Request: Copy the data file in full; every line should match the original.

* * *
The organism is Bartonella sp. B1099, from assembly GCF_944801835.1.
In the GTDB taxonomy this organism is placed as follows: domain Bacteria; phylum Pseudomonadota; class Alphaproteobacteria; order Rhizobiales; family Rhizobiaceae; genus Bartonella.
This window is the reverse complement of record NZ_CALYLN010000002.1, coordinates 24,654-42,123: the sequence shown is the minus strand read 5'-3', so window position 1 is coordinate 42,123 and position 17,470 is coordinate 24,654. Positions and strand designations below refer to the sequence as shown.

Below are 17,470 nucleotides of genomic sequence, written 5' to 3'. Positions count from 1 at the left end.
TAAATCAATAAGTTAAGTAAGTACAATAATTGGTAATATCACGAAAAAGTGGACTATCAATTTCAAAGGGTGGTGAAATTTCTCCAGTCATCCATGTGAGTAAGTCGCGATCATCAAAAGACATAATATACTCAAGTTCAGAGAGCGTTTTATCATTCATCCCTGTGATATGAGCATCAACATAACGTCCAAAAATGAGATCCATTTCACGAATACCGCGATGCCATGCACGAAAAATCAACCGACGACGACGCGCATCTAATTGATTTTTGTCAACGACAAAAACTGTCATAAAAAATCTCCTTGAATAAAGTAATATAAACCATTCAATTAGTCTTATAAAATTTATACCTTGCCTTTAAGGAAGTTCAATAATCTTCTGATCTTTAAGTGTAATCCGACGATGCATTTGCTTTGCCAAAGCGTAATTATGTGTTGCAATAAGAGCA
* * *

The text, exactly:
The organism is Bartonella sp. B1099, from assembly GCF_944801835.1.
In the GTDB taxonomy this organism is placed as follows: domain Bacteria; phylum Pseudomonadota; class Alphaproteobacteria; order Rhizobiales; family Rhizobiaceae; genus Bartonella.
This window is the reverse complement of record NZ_CALYLN010000002.1, coordinates 24,654-42,123: the sequence shown is the minus strand read 5'-3', so window position 1 is coordinate 42,123 and position 17,470 is coordinate 24,654. Positions and strand designations below refer to the sequence as shown.

Below are 17,470 nucleotides of genomic sequence, written 5' to 3'. Positions count from 1 at the left end.
TAAATCAATAAGTTAAGTAAGTACAATAATTGGTAATATCACGAAAAAGTGGACTATCAATTTCAAAGGGTGGTGAAATTTCTCCAGTCATCCATGTGAGTAAGTCGCGATCATCAAAAGACATAATATACTCAAGTTCAGAGAGCGTTTTATCATTCATCCCTGTGATATGAGCATCAACATAACGTCCAAAAATGAGATCCATTTCACGAATACCGCGATGCCATGCACGAAAAATCAACCGACGACGACGCGCATCTAATTGATTTTTGTCAACGACAAAAACTGTCATAAAAAATCTCCTTGAATAAAGTAATATAAACCATTCAATTAGTCTTATAAAATTTATACCTTGCCTTTAAGGAAGTTCAATAATCTTCTGATCTTTAAGTGTAATCCGACGATGCATTTGCTTTGCCAAAGCGTAATTATGTGTTGCAATAAGAGCA